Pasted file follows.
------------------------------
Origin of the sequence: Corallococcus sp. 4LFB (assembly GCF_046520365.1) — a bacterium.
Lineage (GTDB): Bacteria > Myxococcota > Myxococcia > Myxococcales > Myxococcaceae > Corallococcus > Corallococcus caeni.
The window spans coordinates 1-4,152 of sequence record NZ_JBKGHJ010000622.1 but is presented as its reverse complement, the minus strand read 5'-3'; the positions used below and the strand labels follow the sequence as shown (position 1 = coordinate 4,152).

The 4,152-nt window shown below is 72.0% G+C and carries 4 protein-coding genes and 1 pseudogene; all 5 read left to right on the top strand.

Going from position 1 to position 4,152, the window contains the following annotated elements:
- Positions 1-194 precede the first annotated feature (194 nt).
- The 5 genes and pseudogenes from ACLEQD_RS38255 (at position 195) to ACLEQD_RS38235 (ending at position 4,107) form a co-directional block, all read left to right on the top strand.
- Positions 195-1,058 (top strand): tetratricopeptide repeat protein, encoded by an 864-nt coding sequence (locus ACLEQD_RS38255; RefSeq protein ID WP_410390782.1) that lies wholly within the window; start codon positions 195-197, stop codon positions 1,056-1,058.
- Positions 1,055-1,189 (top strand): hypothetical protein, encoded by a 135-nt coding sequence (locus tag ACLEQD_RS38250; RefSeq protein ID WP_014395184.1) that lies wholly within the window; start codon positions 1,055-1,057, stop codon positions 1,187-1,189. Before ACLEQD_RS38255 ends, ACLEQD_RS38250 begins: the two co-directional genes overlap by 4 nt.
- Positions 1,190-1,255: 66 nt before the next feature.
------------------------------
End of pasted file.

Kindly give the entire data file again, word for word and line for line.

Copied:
Origin of the sequence: Corallococcus sp. 4LFB (assembly GCF_046520365.1) — a bacterium.
Lineage (GTDB): Bacteria > Myxococcota > Myxococcia > Myxococcales > Myxococcaceae > Corallococcus > Corallococcus caeni.
The window spans coordinates 1-4,152 of sequence record NZ_JBKGHJ010000622.1 but is presented as its reverse complement, the minus strand read 5'-3'; the positions used below and the strand labels follow the sequence as shown (position 1 = coordinate 4,152).

The 4,152-nt window shown below is 72.0% G+C and carries 4 protein-coding genes and 1 pseudogene; all 5 read left to right on the top strand.

Going from position 1 to position 4,152, the window contains the following annotated elements:
- Positions 1-194 precede the first annotated feature (194 nt).
- The 5 genes and pseudogenes from ACLEQD_RS38255 (at position 195) to ACLEQD_RS38235 (ending at position 4,107) form a co-directional block, all read left to right on the top strand.
- Positions 195-1,058 (top strand): tetratricopeptide repeat protein, encoded by an 864-nt coding sequence (locus ACLEQD_RS38255; RefSeq protein ID WP_410390782.1) that lies wholly within the window; start codon positions 195-197, stop codon positions 1,056-1,058.
- Positions 1,055-1,189 (top strand): hypothetical protein, encoded by a 135-nt coding sequence (locus tag ACLEQD_RS38250; RefSeq protein ID WP_014395184.1) that lies wholly within the window; start codon positions 1,055-1,057, stop codon positions 1,187-1,189. Before ACLEQD_RS38255 ends, ACLEQD_RS38250 begins: the two co-directional genes overlap by 4 nt.
- Positions 1,190-1,255: 66 nt before the next feature.